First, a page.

As discussed in recent blog posts, the Oregon Legislative Assembly recently enacted a Corporate Activity Tax (“CAT”). Governor Kate Brown signed the legislation into law, effective January 1, 2020. Put in simplest terms, the CAT is a gross receipts tax on businesses with greater than $1 million of “commercial activity sourced to this state.”
Given the broadness of the new law and the many anticipated difficulties that taxpayers, tax advisors and the government will likely encounter determining what constitutes “commercial activity sourced to this state,” the need for the Oregon Department of Revenue (the “Department”) to adopt administrative rules on the new law is evident.
As we reported in our June 4 blog post, Oregon lawmakers had recently enacted a “corporate activity tax” (“CAT”) that applies to certain Oregon businesses. The new law, absent challenge, becomes effective January 1, 2020.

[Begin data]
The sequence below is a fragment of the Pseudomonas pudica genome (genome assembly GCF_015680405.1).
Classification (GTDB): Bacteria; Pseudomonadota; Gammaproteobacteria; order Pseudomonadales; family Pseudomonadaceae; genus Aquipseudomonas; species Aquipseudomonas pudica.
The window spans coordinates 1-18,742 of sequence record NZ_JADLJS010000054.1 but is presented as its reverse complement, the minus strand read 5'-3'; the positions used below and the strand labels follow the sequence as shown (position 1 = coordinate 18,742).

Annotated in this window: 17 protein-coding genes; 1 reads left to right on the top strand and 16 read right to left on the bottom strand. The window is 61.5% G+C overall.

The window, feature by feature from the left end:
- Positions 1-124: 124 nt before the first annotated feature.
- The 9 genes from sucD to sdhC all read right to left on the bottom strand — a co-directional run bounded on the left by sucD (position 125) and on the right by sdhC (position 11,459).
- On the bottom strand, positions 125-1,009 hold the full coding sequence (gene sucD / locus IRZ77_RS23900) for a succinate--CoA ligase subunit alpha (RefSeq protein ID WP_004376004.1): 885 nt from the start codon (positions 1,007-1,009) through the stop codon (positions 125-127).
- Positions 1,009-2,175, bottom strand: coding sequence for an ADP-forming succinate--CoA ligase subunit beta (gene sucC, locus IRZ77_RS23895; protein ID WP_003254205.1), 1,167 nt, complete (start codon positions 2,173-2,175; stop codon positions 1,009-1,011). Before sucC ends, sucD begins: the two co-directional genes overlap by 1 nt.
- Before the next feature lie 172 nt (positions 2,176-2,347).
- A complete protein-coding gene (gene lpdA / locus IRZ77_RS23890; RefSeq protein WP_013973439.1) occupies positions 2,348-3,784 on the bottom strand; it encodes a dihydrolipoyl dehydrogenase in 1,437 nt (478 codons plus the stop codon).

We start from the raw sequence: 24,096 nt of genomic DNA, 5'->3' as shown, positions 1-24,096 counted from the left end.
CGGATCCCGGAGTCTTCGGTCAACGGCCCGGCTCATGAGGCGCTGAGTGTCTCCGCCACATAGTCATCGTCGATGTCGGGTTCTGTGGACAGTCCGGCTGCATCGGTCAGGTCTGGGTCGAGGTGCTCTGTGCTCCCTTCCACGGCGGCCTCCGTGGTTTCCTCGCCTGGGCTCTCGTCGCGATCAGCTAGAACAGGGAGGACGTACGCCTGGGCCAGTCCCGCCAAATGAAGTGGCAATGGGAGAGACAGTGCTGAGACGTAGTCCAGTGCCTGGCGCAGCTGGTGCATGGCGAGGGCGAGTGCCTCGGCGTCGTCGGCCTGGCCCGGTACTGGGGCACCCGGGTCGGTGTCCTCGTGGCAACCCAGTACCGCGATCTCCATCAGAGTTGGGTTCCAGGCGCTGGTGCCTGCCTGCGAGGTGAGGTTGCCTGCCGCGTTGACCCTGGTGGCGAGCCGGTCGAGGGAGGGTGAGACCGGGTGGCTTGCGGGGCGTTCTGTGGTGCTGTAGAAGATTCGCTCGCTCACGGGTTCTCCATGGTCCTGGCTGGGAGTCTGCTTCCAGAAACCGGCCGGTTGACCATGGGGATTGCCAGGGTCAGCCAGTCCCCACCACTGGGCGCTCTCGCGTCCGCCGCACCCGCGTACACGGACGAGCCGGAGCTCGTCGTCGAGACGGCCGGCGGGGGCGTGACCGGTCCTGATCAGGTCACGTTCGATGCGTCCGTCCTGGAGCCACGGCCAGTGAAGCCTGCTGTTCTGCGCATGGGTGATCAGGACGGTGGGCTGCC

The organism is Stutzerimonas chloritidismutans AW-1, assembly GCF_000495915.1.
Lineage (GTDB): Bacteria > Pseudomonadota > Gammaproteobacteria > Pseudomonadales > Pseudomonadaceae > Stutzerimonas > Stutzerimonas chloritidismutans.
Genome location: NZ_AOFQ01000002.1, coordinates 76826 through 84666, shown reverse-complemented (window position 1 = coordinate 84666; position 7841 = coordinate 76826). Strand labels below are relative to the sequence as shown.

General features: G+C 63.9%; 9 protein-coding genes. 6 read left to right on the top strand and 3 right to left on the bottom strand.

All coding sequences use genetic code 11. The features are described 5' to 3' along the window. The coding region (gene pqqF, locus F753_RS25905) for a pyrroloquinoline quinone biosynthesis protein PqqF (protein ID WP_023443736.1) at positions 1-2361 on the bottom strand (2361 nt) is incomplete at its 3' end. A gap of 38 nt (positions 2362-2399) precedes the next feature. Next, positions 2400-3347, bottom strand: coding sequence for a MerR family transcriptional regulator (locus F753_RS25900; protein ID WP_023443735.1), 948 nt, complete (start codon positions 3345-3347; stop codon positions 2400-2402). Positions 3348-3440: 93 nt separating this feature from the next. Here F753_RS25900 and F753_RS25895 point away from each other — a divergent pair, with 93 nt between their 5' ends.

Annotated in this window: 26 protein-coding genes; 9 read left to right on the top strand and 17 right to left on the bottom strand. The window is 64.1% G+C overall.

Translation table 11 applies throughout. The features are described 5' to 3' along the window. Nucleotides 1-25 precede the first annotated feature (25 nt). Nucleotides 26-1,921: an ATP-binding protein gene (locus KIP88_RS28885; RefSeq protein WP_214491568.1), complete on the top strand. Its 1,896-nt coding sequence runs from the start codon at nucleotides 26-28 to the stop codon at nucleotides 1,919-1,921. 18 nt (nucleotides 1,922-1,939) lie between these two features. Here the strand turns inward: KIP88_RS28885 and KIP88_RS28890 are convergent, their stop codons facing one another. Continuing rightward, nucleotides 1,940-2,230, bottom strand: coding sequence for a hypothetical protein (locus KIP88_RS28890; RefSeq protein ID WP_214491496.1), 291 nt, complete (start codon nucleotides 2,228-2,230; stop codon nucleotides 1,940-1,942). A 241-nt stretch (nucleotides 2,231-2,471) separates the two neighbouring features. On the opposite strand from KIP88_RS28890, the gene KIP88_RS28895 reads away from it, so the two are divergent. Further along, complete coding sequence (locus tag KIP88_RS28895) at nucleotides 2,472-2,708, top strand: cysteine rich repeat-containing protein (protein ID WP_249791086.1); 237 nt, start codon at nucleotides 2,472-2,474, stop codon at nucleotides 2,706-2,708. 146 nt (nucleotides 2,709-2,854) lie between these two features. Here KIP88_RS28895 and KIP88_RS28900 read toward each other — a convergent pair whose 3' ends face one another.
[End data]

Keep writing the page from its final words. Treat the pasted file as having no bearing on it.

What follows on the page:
We also recently reported that a prominent group of Oregon businesses planned to challenge the CAT. It appears, however, that the momentum for a challenge has recently died.
In this blog post, we discuss the reasons causing the death of the challenge. In addition, we cover some technical changes in the new law that are currently awaiting Governor Kate Brown’s signature.
We are taking a break from our multi-post coverage of Opportunity Zones to address a recent, significant piece of Oregon tax legislation.
On May 16, 2019, Governor Kate Brown signed into law legislation imposing a new “corporate activity tax” (“CAT”) on certain Oregon businesses. The new law expressly provides that the tax revenue generated from the legislation will be used to fund public school education.
Although the new tax is called a “corporate” activity tax, it is imposed on individuals, corporations, and numerous other business entities. The CAT applies for tax years beginning on or after January 1, 2020.
To help defray the expected increased costs of goods and services purchased from taxpayers subject to the CAT that will assuredly be passed along to consumers, the Oregon Legislative Assembly modestly reduced personal income tax rates at the lower income brackets.